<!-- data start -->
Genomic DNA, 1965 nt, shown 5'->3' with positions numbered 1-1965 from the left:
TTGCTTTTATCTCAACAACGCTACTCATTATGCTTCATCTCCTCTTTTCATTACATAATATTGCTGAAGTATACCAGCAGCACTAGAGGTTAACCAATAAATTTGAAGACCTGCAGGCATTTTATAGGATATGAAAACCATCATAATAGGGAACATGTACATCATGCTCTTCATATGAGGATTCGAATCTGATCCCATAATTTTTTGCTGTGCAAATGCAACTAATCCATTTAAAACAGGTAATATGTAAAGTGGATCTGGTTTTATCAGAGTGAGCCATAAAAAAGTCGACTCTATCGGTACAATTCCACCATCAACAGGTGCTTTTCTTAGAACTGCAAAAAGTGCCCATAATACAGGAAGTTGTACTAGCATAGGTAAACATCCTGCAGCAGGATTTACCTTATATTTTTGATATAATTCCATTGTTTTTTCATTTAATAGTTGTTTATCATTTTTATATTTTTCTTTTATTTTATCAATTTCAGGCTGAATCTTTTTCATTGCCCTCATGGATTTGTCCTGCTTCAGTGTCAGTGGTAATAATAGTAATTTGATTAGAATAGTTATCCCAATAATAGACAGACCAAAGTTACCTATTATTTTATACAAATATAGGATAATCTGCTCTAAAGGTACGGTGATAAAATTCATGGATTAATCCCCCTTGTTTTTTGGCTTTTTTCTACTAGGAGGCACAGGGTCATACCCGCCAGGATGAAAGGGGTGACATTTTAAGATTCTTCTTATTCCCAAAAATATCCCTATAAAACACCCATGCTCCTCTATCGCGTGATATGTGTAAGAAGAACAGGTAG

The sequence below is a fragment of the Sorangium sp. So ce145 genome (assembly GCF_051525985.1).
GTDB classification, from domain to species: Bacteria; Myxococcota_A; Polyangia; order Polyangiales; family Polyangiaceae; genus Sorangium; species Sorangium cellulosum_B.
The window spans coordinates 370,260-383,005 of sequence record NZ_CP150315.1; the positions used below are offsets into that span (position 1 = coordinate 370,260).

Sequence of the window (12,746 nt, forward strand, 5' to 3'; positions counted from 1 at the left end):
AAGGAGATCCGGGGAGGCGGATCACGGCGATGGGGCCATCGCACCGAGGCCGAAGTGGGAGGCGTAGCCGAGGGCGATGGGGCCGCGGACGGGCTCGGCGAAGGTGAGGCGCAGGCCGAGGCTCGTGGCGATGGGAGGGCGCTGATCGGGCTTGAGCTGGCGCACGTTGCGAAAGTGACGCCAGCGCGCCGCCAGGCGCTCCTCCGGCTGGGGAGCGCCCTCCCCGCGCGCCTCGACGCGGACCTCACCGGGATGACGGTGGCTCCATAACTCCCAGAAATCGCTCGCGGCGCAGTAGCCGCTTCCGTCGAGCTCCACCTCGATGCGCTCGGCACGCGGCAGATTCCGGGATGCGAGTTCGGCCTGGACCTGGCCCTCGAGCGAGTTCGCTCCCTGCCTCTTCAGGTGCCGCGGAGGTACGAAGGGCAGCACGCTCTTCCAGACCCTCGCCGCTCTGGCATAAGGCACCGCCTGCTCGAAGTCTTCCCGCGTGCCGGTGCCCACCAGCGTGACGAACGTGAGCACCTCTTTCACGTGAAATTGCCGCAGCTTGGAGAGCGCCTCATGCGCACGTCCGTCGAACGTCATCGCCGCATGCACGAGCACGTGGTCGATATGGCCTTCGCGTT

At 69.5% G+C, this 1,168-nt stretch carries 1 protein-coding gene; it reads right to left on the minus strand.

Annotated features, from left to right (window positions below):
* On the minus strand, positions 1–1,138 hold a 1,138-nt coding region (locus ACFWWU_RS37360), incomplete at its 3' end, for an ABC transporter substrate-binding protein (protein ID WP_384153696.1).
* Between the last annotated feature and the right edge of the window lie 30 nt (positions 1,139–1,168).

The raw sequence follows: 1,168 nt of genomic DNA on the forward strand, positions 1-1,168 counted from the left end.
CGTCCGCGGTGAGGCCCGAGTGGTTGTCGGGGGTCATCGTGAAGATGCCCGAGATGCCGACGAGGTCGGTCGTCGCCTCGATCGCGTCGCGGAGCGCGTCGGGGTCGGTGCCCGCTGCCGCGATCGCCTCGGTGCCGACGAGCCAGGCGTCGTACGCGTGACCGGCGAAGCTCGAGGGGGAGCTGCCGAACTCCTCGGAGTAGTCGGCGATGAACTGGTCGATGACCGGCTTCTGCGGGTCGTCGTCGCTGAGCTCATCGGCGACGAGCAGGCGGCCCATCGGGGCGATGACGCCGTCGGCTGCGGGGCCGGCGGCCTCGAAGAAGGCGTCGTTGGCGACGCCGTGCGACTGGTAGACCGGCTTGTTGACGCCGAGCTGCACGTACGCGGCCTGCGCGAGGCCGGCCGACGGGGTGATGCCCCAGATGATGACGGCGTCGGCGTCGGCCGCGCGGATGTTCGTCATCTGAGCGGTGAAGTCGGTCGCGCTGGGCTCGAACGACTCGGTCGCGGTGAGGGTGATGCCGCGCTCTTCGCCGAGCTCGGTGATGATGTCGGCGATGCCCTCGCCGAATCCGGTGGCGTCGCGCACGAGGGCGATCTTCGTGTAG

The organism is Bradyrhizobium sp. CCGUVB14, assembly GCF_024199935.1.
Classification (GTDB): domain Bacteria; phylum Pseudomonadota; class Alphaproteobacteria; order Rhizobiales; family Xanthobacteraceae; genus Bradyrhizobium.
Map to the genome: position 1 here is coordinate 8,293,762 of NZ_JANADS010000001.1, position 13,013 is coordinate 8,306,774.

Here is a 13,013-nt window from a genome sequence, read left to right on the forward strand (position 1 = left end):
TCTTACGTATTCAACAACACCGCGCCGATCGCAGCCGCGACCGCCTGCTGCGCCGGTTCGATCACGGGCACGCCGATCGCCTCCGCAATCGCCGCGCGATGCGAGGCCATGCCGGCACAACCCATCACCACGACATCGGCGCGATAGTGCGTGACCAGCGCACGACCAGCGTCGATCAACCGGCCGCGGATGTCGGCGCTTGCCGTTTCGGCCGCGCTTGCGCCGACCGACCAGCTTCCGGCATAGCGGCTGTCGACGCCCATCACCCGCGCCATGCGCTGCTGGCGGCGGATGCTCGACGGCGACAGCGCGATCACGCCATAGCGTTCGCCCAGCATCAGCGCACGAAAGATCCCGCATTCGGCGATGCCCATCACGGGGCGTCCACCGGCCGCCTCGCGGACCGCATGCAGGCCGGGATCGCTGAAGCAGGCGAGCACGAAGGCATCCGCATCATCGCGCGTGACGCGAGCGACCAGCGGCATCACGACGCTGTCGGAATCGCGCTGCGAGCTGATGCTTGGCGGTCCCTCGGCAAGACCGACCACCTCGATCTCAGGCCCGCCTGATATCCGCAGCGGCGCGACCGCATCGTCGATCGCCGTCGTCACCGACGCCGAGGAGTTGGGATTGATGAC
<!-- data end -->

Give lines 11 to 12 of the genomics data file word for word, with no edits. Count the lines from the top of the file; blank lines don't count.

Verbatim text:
* Between the last annotated feature and the right edge of the window lie 30 nt (positions 1,139–1,168).

The raw sequence follows: 1,168 nt of genomic DNA on the forward strand, positions 1-1,168 counted from the left end.